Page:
Last night, I went out for tasty food in glamorous Loudoun, at a restaurant I now consider the Eavesdropping Center of the Universe. First, there was the woman who ranted about her money problems for twenty minutes (I do not know if she was on the phone, or dining with an especially patient, or perhaps bound and gagged, partner). Oh, honey, if you’re responsible for paying your own bills (like, uh, most people), including the rent, cellphone, and Comcast, and it’s breaking you, then ditch the cable. Do you really, really need Flavor of Love? I know cable really helps pass the time when you’re unemployed, but really.
She left, and I was left with a few options. I could focus on my food, or my companion, or the music. Instead, the family next to us came in with the save.
Figuring out how they were all related kept me busy for fifteen minutes. My best guess was that it was Grandpa, Mom, Single/Possibly Gay Uncle, and Kid One (late teens) and Kid Two (eightish/nineish). It was also possible, due to group dynamics, that Kid One was actually much older, just a sloppy dresser, and the mother or aunt of Kid Two. Anyhow, they were all out for a nice dinner together, to celebrate the visit of Single/Possibly Gay Uncle. And maybe Grandpa. I don’t know if he was local or not.
Anyone who has ever been a kid knows one thing: family dinners are tedious, creepingly slow death. You have to sit still. You must use utensils. You will not be allowed to punctuate every sentence with armpit farts. Worst of all, you must listen to grownups talk about the sort of things even grownups find skull-crushingly dull.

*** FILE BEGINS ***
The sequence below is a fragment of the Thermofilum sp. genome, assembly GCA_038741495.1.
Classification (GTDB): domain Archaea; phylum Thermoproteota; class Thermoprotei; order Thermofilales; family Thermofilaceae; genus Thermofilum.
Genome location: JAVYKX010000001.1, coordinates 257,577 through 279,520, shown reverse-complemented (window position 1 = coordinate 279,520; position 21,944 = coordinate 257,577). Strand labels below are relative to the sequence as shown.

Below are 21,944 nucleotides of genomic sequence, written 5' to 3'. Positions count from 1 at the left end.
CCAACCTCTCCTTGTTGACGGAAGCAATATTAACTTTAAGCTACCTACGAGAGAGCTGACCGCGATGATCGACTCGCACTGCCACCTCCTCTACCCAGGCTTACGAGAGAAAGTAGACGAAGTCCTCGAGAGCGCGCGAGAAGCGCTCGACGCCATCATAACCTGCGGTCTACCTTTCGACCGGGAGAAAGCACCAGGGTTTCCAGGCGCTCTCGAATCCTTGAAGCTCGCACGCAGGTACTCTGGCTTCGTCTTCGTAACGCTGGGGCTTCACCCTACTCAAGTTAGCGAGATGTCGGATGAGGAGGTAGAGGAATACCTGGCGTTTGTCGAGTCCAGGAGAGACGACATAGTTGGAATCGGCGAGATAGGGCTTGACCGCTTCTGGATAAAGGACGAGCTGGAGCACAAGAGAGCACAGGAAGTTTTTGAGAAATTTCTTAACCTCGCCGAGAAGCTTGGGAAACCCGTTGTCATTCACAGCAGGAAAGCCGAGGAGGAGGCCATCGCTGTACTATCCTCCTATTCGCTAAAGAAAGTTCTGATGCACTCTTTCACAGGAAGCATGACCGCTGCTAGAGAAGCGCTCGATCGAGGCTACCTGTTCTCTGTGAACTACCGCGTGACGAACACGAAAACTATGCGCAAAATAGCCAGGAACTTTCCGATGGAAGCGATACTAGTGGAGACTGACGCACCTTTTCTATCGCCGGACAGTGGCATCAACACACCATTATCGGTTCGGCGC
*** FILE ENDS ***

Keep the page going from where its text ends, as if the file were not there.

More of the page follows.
But the Kids had a solution: technology! Kid One was listening to music on her iPod (yes, at the dinner table). Kid Two was watching a movie on his iPod (yes, again, at the dinner table). Kid One eventually unplugged, however, Kid Two kept his earbuds in while ordering, eating, conversing with the waitress, and mostly…while he sat there, sulked and watched a movie.
Mom, Grandpa, even Kid One tried to get him to actually participate in the dinner. Or, at least, to stop watching his movie and take his sulking acoustic. No dice.
This brings me back to why I'm so worried: if we do not teach the children of America how to sit around a table, in polite silence, but so bored they want to scream or bang their heads into a wall, how are they ever going to get by in the business world? They’ll combust at their very first department meeting, the economy will collapse, and we’ll all be reduced to selling fruit at the intersections of the world.
So, parents, please, teach your children well. Make them unplug, then bore the crap out of them. America is counting on you!
PS – No, I don’t have kids. But I will point out that, long ago, I was a kid, and no, we did NOT wear headphones at the dinner table. Ever. I mean, really.